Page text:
MIT’s Jacks Leans on Disney Family, Not VCs, to Hatch New Startup Dragonfly Therapeutics

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cancer immunotherapy treatments—drugs that spur on the immune system to fight cancer.

Progress in immunotherapy over the past several years has started to change the way certain cancers are treated, but there is still a long way to go. So-called checkpoint inhibitors, which help unmask tumors so the immune system can fight them, for instance, have racked up FDA approvals in skin, kidney, and other cancers, but “the ugly truth,” as Haney says, is that most patients don’t respond to them. Researchers and firms across the globe are trying to figure out why, and unearth the best way to counteract the tricks cancer uses to evade our body’s defenses.

The latest cancer immunotherapy reality check came last week, when Bristol-Myers Squibb (NYSE: BMY) disclosed that nivolumab (Opdivo), the top-selling checkpoint inhibitor, failed a Phase 3 trial in lung cancer. The news was a setback for Bristol, of course, but more broadly speaking, it offered further evidence that checkpoint inhibitors will likely need help from other drugs to boost their effectiveness. That means a huge opportunity remains for companies that can produce the best pairing for drugs like nivolumab and Merck’s (NYSE: MRK) rival pembrolizumab (Keytruda).

Opdivo’s failure, “while surprising, is not shocking, in that we’re still learning how to use these therapies,” Jacks says.

Enter the newer wave of companies and immunotherapy approaches, like the one Dragonfly is developing. Several of these companies are trying to bring the innate immune system—our body’s first line of defense against foreign invaders—into the cancer fight. Checkpoint blockers affect T cells, members of the adaptive immune system, which learns to remember threats and eliminates them when they return. But there are potentially powerful cancer killers in the innate immune system as well—macrophages, neutrophils, and more—and in the Boston area alone, companies like Jounce Therapeutics, Surface Oncology, and ImmuneXcite are trying to develop drugs that spur them on. These startups have gotten the backing of large companies like Celgene, Novartis, and Sanofi.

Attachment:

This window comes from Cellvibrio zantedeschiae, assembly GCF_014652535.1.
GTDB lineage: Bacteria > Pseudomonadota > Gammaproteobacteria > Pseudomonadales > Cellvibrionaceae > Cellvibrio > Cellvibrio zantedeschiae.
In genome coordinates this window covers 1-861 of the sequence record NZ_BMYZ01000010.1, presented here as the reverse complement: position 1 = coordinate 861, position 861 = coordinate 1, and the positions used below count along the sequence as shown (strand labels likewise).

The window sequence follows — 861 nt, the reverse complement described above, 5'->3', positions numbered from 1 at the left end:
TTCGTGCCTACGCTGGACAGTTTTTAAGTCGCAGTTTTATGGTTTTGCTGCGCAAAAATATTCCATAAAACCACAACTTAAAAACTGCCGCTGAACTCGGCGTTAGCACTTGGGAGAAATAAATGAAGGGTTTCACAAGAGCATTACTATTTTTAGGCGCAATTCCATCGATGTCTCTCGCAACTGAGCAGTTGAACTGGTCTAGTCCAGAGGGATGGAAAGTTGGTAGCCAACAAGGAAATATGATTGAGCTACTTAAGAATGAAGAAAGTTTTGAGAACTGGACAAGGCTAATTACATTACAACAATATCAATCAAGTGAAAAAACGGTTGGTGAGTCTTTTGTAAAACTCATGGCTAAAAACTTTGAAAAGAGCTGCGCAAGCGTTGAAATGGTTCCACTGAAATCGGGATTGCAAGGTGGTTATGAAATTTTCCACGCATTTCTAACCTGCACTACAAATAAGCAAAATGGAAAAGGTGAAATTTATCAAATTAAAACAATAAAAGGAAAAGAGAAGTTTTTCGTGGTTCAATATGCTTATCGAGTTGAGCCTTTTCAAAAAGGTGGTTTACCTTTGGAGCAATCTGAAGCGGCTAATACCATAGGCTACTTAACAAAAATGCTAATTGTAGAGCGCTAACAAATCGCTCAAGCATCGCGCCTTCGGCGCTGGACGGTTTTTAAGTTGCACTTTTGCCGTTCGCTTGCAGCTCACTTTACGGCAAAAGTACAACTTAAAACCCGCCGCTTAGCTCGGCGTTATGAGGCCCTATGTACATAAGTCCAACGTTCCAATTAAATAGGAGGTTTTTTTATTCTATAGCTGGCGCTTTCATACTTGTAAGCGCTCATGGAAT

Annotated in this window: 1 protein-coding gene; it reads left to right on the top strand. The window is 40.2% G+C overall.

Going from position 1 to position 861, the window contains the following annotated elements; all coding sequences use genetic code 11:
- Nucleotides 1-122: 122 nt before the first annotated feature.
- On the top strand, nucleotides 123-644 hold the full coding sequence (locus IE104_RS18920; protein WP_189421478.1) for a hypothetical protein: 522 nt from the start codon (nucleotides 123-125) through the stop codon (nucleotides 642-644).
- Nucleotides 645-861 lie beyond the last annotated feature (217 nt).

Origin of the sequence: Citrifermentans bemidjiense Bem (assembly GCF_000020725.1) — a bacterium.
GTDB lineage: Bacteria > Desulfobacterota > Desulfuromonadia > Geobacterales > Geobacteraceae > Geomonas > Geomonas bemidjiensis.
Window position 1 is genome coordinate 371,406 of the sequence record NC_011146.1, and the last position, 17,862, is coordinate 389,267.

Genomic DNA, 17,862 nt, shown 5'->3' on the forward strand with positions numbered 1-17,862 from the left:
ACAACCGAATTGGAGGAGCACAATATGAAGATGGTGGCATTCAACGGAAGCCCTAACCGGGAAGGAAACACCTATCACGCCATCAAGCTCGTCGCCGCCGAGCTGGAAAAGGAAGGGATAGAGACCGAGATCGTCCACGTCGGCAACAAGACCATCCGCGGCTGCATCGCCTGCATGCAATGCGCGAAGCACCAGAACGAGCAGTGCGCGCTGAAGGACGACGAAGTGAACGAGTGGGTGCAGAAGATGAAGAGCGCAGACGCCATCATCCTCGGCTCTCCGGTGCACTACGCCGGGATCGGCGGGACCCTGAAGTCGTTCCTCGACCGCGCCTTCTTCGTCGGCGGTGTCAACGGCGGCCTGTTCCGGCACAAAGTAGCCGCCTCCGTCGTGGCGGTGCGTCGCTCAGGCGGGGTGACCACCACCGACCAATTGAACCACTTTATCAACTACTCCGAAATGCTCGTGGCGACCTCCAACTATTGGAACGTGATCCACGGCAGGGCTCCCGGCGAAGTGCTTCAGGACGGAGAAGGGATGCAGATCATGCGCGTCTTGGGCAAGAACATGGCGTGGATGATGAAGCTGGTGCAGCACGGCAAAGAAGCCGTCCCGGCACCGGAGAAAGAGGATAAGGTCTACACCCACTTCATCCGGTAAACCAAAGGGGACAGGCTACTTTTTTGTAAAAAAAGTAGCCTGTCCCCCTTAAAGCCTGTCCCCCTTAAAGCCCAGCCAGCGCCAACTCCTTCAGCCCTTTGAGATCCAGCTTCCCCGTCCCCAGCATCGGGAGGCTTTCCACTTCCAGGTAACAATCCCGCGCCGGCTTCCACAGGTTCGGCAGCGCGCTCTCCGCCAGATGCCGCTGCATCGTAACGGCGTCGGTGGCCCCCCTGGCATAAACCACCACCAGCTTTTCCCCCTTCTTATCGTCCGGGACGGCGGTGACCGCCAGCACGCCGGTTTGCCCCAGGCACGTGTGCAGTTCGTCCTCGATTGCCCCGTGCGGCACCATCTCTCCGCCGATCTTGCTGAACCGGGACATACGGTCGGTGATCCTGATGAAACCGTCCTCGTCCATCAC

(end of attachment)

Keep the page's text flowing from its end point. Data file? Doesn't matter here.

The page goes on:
Dragonfly’s focus is on natural killer (NK) cells, innate immune system sentinels that help the body battle viruses, parasites, and tumors, and alert other immune cells of threats. The company’s name is a nod to NK cells; Haney calls dragonflies pound for pound “as ferocious as anything in nature.” UC Berkeley’s Raulet is an expert in NK cell research, and Jacks has been focusing on their role as cancer fighters and immune cell recruiters. Dragonfly says it is developing biologic drugs that simultaneously target NK cells and cancer. Jacks won’t divulge specifics, but he calls the drugs “biological linker molecules” that connect NK cells to tumor cells. When this happens, the NK cells both fight the tumor cells and bring T cells into the mix.

“They substantially enhance the performance of the immune system, and they’re powerful killers on their own basis,” Haney says of NK cells. “In that sense they offer things that T cells don’t.”

Such a powerful tool comes with risks—what if too strong of an immune storm is created, for instance? And other players, such as France’s Innate Pharma and Los Angeles-based NantKwest, are developing methods of activating NK cells or stimulating them with drugs. But Haney says getting NK cells to “be productive, stay productive, and not be disruptive” forms the basis of the new company. If Dragonfly can prove this concept, the strategy might apply to a broad range of cancers, he says.

“We think we’ve got a bit of an edge based on what we’ve done and how we’re thinking about it,” Jacks says.

Dragonfly is anywhere from six to 12 months away from having its first drug programs, Haney says, so it will likely be a while before the company produces human clinical data. And Jacks acknowledges that until that data arises there is a “burden of proof” to show that NK cells can provide the cancer-fighting punch Dragonfly believes they can.

“The same was true of T cells if you dial the clock back 10 or 15 years ago,” Jacks says.  “There was skepticism, and then everything flipped.”

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